MANAGEMENT OF SUGARBEET ROOT ROTS
John J. Gallian, Extension Sugarbeet Specialist and Associate Professor of Plant Pathology, University of Idaho, Twin Falls Research and Extension Center
Root rots are the most important limiting factor for production of sugarbeets in many growing areas. The purpose of this paper is to discuss the symptoms, causes and control of the most important root diseases affecting sugarbeets in the Pacific Northwest. The most common root rots are Rhizoctonia root and crown rot, bacterial vascular necrosis and rot, Fusarium yellows, Pythium root rot and Phytophthora root rot.
Rhizoctonia root and crown rot is by far the most common and serious of these diseases, but more than one disease can affect the crop in the same field. Because the same cultural factors can favor several diseases, control measures directed toward Rhizoctonia root and crown rot usually are effective for control of the other diseases discussed here. Emphasis in this report, therefore, is placed on Rhizoctonia root and crown rot.
RHIZOCTONIA ROOT AND CROWN ROT
Root and crown rot caused by the soilborne fungus Rhizoctonia solani Kuhn causes major losses in sugarbeets, and occurs wherever the crop is grown. It is estimated that an average 2% yield is lost to this disease annually, and it is not uncommon to observe 30% to 50% losses (Figure 1). Entire fields can be destroyed. In the Treasure Valley area of Idaho and eastern Oregon, the disease has traditionally caused the greatest losses, but in recent years Rhizoctonia root rot has been significantly increasing in the Magic and Upper Snake River Valleys. The disease is most severe in warm temperatures and can also cause seedling disease, primarily as post-emergence damping-off. Because of our normally cool soil temperatures at planting, however, other fungi are usually responsible for seedling disease in the Pacific Northwest. A foliar blight occurs in several U.S. sugarbeet growing areas with the occurrence of warm, wet weather, but it is not considered to be of economic importance.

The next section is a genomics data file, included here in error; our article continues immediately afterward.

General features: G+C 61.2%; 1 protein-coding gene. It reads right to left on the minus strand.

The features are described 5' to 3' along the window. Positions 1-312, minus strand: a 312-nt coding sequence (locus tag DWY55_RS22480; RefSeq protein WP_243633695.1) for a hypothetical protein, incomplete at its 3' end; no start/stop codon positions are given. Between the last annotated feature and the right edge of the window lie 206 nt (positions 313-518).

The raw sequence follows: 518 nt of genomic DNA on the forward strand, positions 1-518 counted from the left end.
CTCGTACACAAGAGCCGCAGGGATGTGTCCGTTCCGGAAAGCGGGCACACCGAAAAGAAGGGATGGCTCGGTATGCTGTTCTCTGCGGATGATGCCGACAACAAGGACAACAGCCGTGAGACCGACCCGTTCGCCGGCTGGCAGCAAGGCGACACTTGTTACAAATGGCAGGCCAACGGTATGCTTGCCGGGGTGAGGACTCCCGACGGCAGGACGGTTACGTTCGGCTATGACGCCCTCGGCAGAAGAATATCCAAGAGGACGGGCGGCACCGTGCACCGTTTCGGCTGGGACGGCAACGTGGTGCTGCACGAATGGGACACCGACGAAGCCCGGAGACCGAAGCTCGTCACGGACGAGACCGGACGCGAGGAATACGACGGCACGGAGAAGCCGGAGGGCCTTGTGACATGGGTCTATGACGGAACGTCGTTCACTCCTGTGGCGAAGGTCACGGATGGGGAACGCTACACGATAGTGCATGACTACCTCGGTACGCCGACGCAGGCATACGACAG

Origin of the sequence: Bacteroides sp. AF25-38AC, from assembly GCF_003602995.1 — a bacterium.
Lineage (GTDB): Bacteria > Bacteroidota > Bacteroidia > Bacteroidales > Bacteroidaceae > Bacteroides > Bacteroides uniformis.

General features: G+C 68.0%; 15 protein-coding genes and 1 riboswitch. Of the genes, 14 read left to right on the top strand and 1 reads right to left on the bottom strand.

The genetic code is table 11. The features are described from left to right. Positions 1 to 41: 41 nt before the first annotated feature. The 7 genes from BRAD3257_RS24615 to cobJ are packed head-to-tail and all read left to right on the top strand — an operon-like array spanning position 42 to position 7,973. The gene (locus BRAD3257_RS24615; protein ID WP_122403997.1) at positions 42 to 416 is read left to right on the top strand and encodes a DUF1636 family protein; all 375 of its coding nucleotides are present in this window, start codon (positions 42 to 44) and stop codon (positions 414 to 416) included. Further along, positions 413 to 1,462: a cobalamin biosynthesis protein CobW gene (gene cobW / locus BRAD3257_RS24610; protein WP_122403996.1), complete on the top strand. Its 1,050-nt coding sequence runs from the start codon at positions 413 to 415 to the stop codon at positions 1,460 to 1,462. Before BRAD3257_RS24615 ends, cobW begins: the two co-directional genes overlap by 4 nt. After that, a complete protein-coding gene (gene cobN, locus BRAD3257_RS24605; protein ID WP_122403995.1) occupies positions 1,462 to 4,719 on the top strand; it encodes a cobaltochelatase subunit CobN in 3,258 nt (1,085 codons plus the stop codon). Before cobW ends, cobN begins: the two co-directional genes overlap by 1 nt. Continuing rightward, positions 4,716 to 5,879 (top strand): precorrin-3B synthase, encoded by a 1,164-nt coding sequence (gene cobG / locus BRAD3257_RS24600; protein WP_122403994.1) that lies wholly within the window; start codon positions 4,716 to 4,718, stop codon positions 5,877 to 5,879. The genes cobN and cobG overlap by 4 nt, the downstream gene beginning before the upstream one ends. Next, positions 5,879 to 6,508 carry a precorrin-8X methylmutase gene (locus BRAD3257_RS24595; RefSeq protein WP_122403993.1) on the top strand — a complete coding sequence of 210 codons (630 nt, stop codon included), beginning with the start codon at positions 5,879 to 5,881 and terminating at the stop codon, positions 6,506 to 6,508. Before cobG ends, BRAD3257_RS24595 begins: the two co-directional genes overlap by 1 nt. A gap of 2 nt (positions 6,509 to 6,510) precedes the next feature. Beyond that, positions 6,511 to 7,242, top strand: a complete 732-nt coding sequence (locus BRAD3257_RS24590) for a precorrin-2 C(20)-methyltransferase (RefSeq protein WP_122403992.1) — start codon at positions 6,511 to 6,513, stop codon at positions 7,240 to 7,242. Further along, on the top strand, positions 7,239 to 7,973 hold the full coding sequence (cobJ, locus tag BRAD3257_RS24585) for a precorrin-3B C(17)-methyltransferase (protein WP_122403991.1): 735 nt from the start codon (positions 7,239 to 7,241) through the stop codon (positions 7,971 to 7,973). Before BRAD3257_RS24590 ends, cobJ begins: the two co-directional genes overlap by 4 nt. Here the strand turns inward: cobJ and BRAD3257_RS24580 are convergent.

Although Rhizoctonia solani has not been directly implicated as a storage rot organism, roots damaged by this fungus are predisposed to infection by bacteria and other fungi. These infections in the storage pile lead to hot spots that result in significant storage losses.
The first aboveground symptoms of Rhizoctonia root and crown rot are wilting of the foliage and a dull leaf color, followed by yellowing and death of tissue usually beginning on the older leaves. Petioles remain attached to the crown after they die (Figure 2 and Figure 3). The base of the petioles will have dark brown to black lesions, and infected root tissue is dark brown to black (Figure 4). As the disease progresses, cankers and cracks may develop deep into the root, commonly on the side of the root or in the crown area. Brown fungus mycelium may be seen in the cracks. The pathogen can also attack the root in multiple areas which may lead to numerous slightly sunken lesions, either with or without small cracks, on the root surface (Figure 5). The margin between healthy and diseased tissue in the interior is sharply defined. The rotted root tissue is firm but may become soft as secondary fungi and bacteria invade.